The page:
Don’t Eat Your Anti-nutrients

Don’t Eat Your Anti-nutrients

It can really be frustrating. You try to eat healthy, add more plant-based choices, exercise and just try to enjoy life. Then comes along pesky science telling us there’s a problem with just about everything. However, rather than get frustrated, think of the progress. The more we know the better we become.

There are some underlying concerns when it comes to nutritional health. Research keeps finding adverse chemical compounds in food it was never able to detect before. Five such compounds are now considered anti-nutrients and knowing what they are can be a big advantage to your cellular health. Once you are familiar with anti-nutrients and the foods that contain them, you’ll be able to easily prepare and eat them safely.

The 5 Thieves

There are many foods considered to be anti-nutrients. To understand which foods contain which anti-nutrients and how they might affect your health, these are the five most studied according to a report by Healthline:

  • Phytate (phytic acid): Mainly found in seeds, grains and legumes, phytate reduces the absorption of minerals from a meal. These include iron, zinc, magnesium and calcium
  • Tannins: A class of antioxidant polyphenols that may impair the digestion of various nutrients
  • Lectins: Found in all food plants, especially in seeds, legumes and grains. Some lectins may be harmful in high amounts, and interfere with the absorption of nutrients
  • Protease inhibitors: Widely distributed among plants, especially in seeds, grains and legumes. They interfere with protein digestion by inhibiting digestive enzymes.
  • Calcium oxalate: The primary form of calcium in many vegetables, such as spinach. The calcium bound to oxalate is poorly absorbed.

Quick List

Here is a fast reference chart of anti-nutrient foods provided by Healthline:

  • Legumes, such as [red] beans, lentils, peas, soybeans, and peanuts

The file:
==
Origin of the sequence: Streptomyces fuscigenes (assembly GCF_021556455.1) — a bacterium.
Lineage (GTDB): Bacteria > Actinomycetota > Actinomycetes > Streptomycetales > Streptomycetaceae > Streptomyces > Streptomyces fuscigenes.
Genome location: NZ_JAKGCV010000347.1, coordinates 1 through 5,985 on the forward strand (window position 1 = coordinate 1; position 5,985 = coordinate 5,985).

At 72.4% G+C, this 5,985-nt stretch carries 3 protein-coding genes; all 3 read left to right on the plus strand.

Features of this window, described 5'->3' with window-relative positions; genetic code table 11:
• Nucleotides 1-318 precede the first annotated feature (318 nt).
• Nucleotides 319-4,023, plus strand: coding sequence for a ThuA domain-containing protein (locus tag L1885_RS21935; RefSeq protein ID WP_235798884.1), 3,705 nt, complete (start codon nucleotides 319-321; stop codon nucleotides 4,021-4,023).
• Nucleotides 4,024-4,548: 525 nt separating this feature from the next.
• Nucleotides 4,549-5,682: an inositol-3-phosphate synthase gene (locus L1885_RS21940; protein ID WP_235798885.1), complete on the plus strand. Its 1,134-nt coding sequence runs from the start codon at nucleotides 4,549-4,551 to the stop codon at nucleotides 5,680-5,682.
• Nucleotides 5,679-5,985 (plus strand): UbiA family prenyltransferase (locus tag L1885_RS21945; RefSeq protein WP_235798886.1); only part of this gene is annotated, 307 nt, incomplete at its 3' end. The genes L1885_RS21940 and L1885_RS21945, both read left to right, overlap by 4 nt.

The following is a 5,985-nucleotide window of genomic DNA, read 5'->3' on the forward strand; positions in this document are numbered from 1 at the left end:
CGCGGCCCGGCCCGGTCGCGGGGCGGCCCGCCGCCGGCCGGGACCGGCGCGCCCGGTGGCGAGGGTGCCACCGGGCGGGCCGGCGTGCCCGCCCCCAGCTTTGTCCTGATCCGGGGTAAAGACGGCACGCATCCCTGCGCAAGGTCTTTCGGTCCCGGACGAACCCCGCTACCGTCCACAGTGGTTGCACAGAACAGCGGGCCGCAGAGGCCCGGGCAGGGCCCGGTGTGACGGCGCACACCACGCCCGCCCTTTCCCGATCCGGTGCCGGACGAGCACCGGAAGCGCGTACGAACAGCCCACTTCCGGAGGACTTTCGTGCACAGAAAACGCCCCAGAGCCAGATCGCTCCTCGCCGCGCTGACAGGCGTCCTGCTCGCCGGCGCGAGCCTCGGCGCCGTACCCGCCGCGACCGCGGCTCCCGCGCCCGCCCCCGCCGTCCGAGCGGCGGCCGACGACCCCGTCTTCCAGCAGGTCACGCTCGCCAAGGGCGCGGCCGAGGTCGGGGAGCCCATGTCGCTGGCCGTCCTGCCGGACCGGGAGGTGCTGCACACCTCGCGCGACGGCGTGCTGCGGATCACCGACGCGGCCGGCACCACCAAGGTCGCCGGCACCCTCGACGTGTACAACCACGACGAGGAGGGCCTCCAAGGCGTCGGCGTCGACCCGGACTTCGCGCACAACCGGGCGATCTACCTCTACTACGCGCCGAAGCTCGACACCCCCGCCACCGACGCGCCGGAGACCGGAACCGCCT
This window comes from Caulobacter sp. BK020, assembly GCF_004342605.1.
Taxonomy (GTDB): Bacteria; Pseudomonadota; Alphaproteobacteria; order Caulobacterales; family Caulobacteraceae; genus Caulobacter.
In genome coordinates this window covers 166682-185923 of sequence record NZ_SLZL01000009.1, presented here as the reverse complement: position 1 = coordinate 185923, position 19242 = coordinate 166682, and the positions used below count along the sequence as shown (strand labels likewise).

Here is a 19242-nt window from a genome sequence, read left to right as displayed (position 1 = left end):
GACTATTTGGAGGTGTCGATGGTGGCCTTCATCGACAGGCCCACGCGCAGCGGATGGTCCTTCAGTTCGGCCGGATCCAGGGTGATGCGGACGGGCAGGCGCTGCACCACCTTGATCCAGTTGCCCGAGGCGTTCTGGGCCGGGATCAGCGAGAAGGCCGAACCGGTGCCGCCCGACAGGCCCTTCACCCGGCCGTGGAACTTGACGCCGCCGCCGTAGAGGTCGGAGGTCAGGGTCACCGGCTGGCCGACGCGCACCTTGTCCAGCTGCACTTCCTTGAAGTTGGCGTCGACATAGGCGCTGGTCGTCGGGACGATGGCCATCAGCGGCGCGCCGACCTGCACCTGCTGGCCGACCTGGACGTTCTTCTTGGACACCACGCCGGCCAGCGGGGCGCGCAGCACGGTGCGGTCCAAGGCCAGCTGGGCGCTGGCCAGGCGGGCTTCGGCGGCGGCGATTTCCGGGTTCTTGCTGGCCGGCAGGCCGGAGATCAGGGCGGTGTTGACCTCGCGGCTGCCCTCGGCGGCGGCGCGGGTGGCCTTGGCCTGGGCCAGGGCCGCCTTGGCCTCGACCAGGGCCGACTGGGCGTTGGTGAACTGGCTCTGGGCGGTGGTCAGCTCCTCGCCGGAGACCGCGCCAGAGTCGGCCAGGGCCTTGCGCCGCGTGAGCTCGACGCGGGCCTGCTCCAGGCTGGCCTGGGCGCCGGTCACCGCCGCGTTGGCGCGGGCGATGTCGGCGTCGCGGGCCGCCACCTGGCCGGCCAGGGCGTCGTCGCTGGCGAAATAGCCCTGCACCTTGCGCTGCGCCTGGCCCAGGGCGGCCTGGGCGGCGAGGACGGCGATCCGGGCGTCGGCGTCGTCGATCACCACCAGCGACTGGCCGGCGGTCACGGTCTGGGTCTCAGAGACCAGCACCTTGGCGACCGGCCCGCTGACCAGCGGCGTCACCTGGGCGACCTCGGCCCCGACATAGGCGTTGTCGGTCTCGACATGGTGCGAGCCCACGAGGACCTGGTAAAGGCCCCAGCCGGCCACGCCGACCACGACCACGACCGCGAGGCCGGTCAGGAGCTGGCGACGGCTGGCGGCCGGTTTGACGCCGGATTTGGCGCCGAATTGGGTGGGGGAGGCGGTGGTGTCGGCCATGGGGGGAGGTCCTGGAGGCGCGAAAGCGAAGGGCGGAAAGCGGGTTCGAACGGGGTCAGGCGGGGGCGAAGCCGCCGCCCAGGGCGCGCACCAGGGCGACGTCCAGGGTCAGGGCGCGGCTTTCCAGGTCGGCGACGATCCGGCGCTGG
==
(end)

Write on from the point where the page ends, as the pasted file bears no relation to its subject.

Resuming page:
• Nightshade vegetables, such as tomatoes and eggplant
  • Dairy products, including milk
  • Grains, such as barley, quinoa, and rice

Yes, it all reads like no food is good food, at least in the seed, grain, legume (beans) category. Thankfully you can still enjoy these foods by practicing proper preparation. However, if you eat them without doing so you’ll be fine but you may notice some subtle bodily changes, particularly in digestion.

Anti-nutrient Preparation

There are three recommended ways to prepare anti-nutrient foods:

  • Soaking – Soak anti-nutrient foods like beans for 12-24 hours before cooking to eat. 
  • Sprouting – This process takes some time and preparation. Some people purchase pre-sprouted seeds to consume. 
  • Boiling – High heat boiling can reduce just about any anti -nutrient compromise
  • Fermentation – Fermented foods like yogurt, sauerkraut, miso, and kombucha are nutrient safe. 

Below is a list of anti-nutrients and the best way to prepare each according to Healthline:

  • Phytate (phytic acid): Soaking, sprouting, fermentation.
  • Lectins: Soaking, boiling, heating, fermentation.
  • Tannins: Soaking, boiling.
  • Protease inhibitors: Soaking, sprouting, boiling.
  • Calcium oxalate: Soaking, boiling

There aren’t many studies on anti-nutrients or ways to prepare them. This concept is still on the fringes of mainstream food consumption but the more science that backs it up, the more people will take notice. Anti-nutrients are not a recent discovery regardless of the new medical technology that has been able to detect them more efficiently. 

An archival study in Food Chemistry titled ‘Effect of domestic processing and cooking on the anti-nutrients of black gram [a type of bean]’ describes some anti-nutrient preparation, 

“Domestic processing and cooking methods including soaking, ordinary and pressure cooking of soaked and un-soaked seeds, and sprouting significantly lowered phytic acid, saponin and polyphenol contents of black gram seeds. Soaking for 18 h removed 28% of the phytic acid; extents of removal were higher with longer periods of soaking. Saporins and polyphenols were relatively less affected. Loss of the anti-nutrients was greater when soaked instead of un-soaked seeds were cooked. Pressure cooking had a greater effect than ordinary cooking. Anti-nutrient concentrations declined following sprouting; the longer the period of germination the greater was the reduction. Phytic acid was reduced to a greater extent than polyphenols or saponins.”

Pressure Cooking

It turns out that using a pressure cooker when you prepare anti nutrient foods may have the same impact as soaking, fermentation, boiling, or sprouting. Try using a pressure cooker which (as mentioned in the Food Chemistry study) has a great effect on food. It does this by forcing the food to squeeze out embedded natural toxic compounds leaving you with the essential nutrition you need.

Eating with knowledge can increase your quality of life on many levels. It may seem discouraging at first but once you feel the benefits of avoiding anti-nutrients you may welcome such knowledge.